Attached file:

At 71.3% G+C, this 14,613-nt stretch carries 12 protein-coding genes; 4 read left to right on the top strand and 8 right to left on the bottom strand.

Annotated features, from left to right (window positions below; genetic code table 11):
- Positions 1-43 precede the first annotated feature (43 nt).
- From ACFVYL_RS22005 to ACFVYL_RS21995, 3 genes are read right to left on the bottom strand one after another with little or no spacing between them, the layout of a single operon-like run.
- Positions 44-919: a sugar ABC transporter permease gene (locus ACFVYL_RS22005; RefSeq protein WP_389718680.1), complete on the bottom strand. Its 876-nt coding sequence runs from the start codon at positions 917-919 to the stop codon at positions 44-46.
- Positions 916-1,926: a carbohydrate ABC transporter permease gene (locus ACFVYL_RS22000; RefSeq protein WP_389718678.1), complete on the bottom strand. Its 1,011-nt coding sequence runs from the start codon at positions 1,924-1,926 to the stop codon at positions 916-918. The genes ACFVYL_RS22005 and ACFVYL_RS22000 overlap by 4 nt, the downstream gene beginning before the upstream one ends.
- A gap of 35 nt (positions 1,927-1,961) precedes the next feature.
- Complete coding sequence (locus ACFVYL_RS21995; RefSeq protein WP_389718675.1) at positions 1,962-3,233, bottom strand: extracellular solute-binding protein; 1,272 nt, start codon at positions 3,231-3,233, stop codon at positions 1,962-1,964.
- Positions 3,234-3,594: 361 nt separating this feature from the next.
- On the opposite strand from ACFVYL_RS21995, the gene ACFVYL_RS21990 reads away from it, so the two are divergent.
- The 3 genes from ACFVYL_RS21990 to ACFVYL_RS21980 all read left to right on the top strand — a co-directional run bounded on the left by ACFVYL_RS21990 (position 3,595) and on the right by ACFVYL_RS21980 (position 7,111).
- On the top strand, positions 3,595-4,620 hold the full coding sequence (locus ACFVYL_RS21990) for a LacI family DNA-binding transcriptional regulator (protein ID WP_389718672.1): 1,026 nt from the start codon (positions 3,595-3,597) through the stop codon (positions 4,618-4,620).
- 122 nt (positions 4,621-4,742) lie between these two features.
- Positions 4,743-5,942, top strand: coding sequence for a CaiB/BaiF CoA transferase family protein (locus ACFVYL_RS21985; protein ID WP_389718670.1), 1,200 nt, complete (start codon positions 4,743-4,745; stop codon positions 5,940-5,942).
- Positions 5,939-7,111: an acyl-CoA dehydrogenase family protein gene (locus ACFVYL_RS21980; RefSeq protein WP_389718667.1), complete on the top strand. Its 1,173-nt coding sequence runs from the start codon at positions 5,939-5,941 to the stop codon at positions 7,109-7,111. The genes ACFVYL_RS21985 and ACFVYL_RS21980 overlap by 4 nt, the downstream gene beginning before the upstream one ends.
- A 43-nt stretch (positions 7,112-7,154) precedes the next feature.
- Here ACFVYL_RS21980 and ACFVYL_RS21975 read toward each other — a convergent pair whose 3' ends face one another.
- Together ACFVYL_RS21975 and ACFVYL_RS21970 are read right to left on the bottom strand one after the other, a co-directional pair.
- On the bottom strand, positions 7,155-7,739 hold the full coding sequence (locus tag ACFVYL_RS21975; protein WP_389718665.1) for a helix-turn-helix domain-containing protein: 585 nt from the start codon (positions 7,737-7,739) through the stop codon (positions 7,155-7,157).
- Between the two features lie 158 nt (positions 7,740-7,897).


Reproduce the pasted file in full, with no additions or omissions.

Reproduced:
At 71.3% G+C, this 14,613-nt stretch carries 12 protein-coding genes; 4 read left to right on the top strand and 8 right to left on the bottom strand.

Annotated features, from left to right (window positions below; genetic code table 11):
- Positions 1-43 precede the first annotated feature (43 nt).
- From ACFVYL_RS22005 to ACFVYL_RS21995, 3 genes are read right to left on the bottom strand one after another with little or no spacing between them, the layout of a single operon-like run.
- Positions 44-919: a sugar ABC transporter permease gene (locus ACFVYL_RS22005; RefSeq protein WP_389718680.1), complete on the bottom strand. Its 876-nt coding sequence runs from the start codon at positions 917-919 to the stop codon at positions 44-46.
- Positions 916-1,926: a carbohydrate ABC transporter permease gene (locus ACFVYL_RS22000; RefSeq protein WP_389718678.1), complete on the bottom strand. Its 1,011-nt coding sequence runs from the start codon at positions 1,924-1,926 to the stop codon at positions 916-918. The genes ACFVYL_RS22005 and ACFVYL_RS22000 overlap by 4 nt, the downstream gene beginning before the upstream one ends.
- A gap of 35 nt (positions 1,927-1,961) precedes the next feature.
- Complete coding sequence (locus ACFVYL_RS21995; RefSeq protein WP_389718675.1) at positions 1,962-3,233, bottom strand: extracellular solute-binding protein; 1,272 nt, start codon at positions 3,231-3,233, stop codon at positions 1,962-1,964.
- Positions 3,234-3,594: 361 nt separating this feature from the next.
- On the opposite strand from ACFVYL_RS21995, the gene ACFVYL_RS21990 reads away from it, so the two are divergent.
- The 3 genes from ACFVYL_RS21990 to ACFVYL_RS21980 all read left to right on the top strand — a co-directional run bounded on the left by ACFVYL_RS21990 (position 3,595) and on the right by ACFVYL_RS21980 (position 7,111).
- On the top strand, positions 3,595-4,620 hold the full coding sequence (locus ACFVYL_RS21990) for a LacI family DNA-binding transcriptional regulator (protein ID WP_389718672.1): 1,026 nt from the start codon (positions 3,595-3,597) through the stop codon (positions 4,618-4,620).
- 122 nt (positions 4,621-4,742) lie between these two features.
- Positions 4,743-5,942, top strand: coding sequence for a CaiB/BaiF CoA transferase family protein (locus ACFVYL_RS21985; protein ID WP_389718670.1), 1,200 nt, complete (start codon positions 4,743-4,745; stop codon positions 5,940-5,942).
- Positions 5,939-7,111: an acyl-CoA dehydrogenase family protein gene (locus ACFVYL_RS21980; RefSeq protein WP_389718667.1), complete on the top strand. Its 1,173-nt coding sequence runs from the start codon at positions 5,939-5,941 to the stop codon at positions 7,109-7,111. The genes ACFVYL_RS21985 and ACFVYL_RS21980 overlap by 4 nt, the downstream gene beginning before the upstream one ends.
- A 43-nt stretch (positions 7,112-7,154) precedes the next feature.
- Here ACFVYL_RS21980 and ACFVYL_RS21975 read toward each other — a convergent pair whose 3' ends face one another.
- Together ACFVYL_RS21975 and ACFVYL_RS21970 are read right to left on the bottom strand one after the other, a co-directional pair.
- On the bottom strand, positions 7,155-7,739 hold the full coding sequence (locus tag ACFVYL_RS21975; protein WP_389718665.1) for a helix-turn-helix domain-containing protein: 585 nt from the start codon (positions 7,737-7,739) through the stop codon (positions 7,155-7,157).
- Between the two features lie 158 nt (positions 7,740-7,897).